We had been playing a lot of Standard but it felt like we were stuck in reverse. I was sitting at Mark’s desk, playing a Magic Online league (I guess it was three rounds eight-player tournaments back then), trying to convince myself that my white-green brew was any good when it was clear as day that it was stone mediocre at best, while he was preparing dinner, his trademark pasta dish. Heezy was chopping away at tomatoes and fresh herbs but it was the mozzarella that caught my eye. I casually rolled my chair over by the kitchen counter and grabbed a piece of cheese. Mark gave me a “Don’t do that again” look as I moved back to the laptop. A few seconds later, I rolled over again and swooped another bit.
“Please stop, there isn’t that much, and I need all of it”.
I nodded but after another moment, I couldn’t resist and grabbed a third piece. We looked at each other, I grinned, and he smiled back but something felt off. He slowly walked over to the desk, got a handle of the mouse, right-clicked and dropped me from my league, as casual as could be. I just sat there, wondering where it all went wrong. Tilt ensued, Mark started laughing and told me the deck was garbage anyway. I tried to argue but I knew deep down he was right. Still a little upset, I eventually shrugged it off, still pretending to be mad at Mark though and decided to fire another league with a list I had built a bit earlier but hadn’t had a chance to try out yet.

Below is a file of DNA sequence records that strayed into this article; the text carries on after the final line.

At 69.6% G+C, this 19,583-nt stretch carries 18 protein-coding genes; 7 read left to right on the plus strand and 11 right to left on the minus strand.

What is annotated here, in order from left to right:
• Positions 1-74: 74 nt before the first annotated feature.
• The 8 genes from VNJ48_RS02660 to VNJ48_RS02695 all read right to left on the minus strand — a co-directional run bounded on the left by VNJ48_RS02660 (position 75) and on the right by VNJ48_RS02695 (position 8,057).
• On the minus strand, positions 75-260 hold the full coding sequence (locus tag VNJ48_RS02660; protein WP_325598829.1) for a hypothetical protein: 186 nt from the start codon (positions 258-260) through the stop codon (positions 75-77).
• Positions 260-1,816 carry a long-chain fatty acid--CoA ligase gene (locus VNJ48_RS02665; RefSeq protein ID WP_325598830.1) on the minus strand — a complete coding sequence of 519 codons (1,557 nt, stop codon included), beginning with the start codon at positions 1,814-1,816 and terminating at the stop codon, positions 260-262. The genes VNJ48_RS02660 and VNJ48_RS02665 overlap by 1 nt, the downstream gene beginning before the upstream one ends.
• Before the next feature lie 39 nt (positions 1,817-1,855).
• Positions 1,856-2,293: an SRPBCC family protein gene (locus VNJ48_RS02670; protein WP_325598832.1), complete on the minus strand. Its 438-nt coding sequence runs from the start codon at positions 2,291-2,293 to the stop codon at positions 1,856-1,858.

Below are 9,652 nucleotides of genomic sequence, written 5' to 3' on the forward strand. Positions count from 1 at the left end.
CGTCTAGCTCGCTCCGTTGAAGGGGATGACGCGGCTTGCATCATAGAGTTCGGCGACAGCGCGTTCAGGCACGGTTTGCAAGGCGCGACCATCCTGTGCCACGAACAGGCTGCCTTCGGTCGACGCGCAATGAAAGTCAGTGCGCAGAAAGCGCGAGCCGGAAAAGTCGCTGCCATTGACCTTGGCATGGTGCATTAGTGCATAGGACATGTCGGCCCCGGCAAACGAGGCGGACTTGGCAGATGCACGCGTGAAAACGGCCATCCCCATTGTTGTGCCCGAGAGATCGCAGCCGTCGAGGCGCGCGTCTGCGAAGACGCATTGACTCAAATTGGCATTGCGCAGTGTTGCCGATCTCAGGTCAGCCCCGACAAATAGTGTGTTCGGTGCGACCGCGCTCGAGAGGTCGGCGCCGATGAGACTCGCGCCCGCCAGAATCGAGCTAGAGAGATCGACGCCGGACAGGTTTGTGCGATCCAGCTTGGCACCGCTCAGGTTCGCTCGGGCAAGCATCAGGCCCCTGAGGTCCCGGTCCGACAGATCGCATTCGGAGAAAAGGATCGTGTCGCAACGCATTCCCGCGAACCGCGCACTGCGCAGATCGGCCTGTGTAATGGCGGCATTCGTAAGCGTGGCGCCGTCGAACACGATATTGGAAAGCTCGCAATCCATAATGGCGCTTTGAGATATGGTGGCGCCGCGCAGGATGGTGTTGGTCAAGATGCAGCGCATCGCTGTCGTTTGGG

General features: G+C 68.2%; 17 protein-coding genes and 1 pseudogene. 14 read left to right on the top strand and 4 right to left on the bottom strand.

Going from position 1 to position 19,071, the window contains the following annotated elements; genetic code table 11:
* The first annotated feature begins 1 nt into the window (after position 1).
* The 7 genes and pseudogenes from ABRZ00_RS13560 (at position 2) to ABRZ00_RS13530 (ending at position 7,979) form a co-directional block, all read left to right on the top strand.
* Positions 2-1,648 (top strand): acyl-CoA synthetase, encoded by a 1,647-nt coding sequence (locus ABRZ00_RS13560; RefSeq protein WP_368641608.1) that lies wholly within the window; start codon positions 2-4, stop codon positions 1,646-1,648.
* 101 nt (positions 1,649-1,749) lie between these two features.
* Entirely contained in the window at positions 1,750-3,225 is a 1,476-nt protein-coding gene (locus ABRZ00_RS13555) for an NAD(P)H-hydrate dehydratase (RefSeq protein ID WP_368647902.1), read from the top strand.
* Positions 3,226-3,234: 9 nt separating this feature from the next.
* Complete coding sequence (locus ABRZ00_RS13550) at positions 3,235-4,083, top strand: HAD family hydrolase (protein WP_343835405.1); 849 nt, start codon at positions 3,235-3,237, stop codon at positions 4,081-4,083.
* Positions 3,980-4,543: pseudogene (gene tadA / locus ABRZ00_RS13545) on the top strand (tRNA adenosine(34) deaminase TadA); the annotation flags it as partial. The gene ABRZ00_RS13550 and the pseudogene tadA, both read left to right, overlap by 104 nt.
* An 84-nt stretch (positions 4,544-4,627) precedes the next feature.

The deck was based around the card Dragonstorm and the idea had come from Chapin who himself had seen someone play with the card in a side event during the previous Grand Prix. Heezy and I came up with our own list based on the little bit Patrick had told us and I started jamming games.
First league: easy 3-0. Second league: 3-0. Third league: another 3-0. I’m not even sure we dropped a game. We knew we had something special and decided to “retire” the deck from the online queues, hoping it wasn’t too late and that none of our opponents were qualified for Worlds or would make much of it.
Patrick drove from Detroit the next day and we spent the rest of our time in East Lansing tuning the deck, practicing for the draft portion as well as getting ready for Legacy.
Him and I would go on to face each other in the semifinals of Worlds that year.
While Gab has one of the most storied and prolific careers in Magic, he came from humble beginnings, learning Magic in middle school around when Ice Age came out. While Gab is known for being a Constructed specialist and considered one of the best deckbuilders of all time, he has a deep love for Limited in all forms. Learn more about Gab.